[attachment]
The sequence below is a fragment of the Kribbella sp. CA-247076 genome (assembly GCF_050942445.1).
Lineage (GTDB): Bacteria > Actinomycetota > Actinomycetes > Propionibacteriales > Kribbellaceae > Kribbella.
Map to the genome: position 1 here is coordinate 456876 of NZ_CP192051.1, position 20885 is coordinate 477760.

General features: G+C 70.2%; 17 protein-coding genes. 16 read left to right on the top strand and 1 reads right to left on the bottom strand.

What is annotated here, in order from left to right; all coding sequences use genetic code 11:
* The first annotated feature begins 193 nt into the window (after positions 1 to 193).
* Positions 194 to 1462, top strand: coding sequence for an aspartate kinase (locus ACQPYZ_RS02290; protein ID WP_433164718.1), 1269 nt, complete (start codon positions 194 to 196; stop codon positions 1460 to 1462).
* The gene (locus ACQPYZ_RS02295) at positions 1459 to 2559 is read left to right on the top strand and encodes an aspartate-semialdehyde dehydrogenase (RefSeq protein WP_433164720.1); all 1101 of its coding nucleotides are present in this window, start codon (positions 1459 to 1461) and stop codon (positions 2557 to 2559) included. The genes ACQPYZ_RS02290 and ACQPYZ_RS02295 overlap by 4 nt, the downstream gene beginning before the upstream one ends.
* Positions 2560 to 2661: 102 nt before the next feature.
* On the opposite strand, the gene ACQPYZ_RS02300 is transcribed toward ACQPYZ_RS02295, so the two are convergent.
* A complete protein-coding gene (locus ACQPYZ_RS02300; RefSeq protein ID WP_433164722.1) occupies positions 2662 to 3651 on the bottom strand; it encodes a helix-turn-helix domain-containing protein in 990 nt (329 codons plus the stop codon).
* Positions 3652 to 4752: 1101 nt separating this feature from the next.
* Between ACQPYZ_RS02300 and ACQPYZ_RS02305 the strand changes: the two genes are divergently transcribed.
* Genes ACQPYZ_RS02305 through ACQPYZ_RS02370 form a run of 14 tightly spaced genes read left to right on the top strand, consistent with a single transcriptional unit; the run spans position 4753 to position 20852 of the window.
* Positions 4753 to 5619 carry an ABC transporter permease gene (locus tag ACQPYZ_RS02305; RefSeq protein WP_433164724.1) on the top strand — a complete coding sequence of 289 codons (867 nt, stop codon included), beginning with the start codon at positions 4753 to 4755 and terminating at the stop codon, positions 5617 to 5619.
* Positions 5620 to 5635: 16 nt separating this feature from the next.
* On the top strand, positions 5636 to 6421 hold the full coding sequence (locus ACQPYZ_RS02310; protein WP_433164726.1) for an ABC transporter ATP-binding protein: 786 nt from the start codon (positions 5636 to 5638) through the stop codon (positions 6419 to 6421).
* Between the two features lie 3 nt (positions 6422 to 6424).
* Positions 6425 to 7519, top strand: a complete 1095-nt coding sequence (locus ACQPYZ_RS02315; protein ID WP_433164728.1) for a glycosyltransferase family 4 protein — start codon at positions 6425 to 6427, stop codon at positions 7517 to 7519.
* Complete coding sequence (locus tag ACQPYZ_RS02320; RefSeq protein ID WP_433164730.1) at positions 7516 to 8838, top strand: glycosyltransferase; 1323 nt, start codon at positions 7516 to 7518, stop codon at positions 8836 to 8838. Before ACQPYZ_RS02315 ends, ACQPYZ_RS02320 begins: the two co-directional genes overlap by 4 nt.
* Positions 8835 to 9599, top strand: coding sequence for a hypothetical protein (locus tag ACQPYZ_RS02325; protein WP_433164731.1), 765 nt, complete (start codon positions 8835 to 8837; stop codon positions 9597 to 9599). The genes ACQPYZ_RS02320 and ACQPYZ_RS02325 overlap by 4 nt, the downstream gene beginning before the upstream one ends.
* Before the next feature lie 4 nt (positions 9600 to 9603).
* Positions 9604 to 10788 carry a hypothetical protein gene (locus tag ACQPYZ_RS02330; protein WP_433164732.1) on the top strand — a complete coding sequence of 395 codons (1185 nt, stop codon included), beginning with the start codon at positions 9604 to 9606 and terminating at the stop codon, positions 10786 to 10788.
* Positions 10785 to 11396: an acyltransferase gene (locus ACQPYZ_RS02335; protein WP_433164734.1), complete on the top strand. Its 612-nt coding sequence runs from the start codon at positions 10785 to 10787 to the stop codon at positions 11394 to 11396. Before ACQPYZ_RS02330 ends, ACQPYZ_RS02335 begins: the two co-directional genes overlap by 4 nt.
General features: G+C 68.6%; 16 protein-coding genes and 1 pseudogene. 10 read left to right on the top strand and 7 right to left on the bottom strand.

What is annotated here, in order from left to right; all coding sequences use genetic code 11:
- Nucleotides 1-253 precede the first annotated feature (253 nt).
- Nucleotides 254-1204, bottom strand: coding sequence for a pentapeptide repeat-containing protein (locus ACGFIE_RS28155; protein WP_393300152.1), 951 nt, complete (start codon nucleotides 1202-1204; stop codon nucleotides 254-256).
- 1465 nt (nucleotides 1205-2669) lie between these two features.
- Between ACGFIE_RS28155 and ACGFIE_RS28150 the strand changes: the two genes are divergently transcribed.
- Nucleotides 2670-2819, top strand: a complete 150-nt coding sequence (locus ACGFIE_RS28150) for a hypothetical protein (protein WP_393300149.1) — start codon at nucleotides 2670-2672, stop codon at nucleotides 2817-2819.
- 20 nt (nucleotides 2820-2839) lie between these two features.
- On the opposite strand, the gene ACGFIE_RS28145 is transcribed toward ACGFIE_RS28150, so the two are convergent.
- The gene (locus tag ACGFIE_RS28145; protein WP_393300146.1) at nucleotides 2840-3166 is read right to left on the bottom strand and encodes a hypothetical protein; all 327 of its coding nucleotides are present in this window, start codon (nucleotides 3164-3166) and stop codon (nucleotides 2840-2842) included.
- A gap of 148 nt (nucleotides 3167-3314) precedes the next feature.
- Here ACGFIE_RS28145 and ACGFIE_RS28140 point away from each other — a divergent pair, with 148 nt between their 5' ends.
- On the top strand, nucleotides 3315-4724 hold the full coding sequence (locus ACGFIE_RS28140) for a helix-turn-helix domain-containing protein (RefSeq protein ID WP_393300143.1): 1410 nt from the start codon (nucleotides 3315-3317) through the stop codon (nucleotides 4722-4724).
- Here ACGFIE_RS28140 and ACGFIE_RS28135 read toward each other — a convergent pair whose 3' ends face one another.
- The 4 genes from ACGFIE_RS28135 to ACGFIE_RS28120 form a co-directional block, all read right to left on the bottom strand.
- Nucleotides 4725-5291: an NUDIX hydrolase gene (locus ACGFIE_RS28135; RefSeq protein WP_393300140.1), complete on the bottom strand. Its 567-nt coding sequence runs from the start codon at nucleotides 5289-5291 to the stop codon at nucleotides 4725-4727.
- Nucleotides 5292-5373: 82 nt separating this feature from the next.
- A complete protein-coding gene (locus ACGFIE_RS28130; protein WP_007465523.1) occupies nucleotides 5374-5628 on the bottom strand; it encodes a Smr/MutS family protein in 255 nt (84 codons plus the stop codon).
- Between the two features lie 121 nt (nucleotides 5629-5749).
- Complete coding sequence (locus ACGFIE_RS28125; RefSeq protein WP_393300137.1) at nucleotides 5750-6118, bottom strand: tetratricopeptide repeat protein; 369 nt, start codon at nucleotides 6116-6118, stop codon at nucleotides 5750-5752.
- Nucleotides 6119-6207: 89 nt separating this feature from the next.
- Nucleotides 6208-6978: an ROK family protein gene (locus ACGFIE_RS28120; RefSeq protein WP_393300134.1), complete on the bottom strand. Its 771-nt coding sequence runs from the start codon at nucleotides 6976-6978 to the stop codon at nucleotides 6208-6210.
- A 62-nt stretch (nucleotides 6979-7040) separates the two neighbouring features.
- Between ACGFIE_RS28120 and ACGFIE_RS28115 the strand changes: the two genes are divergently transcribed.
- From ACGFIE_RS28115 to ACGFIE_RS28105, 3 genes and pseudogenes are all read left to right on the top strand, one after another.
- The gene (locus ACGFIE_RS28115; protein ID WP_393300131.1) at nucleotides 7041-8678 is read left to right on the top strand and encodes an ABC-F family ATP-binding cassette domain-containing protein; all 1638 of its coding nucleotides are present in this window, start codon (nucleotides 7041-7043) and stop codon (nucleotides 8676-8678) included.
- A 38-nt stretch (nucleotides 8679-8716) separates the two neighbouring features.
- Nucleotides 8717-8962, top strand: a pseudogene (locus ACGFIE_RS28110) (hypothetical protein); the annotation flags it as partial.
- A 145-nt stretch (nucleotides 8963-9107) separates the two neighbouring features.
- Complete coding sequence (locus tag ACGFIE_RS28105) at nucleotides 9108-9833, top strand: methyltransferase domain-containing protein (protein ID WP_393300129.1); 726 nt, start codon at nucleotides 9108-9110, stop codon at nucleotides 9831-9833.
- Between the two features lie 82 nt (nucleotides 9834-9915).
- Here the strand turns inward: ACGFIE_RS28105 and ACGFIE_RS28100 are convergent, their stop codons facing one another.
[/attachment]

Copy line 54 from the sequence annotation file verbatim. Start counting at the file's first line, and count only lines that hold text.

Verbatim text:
- Complete coding sequence (locus tag ACGFIE_RS28105) at nucleotides 9108-9833, top strand: methyltransferase domain-containing protein (protein ID WP_393300129.1); 726 nt, start codon at nucleotides 9108-9110, stop codon at nucleotides 9831-9833.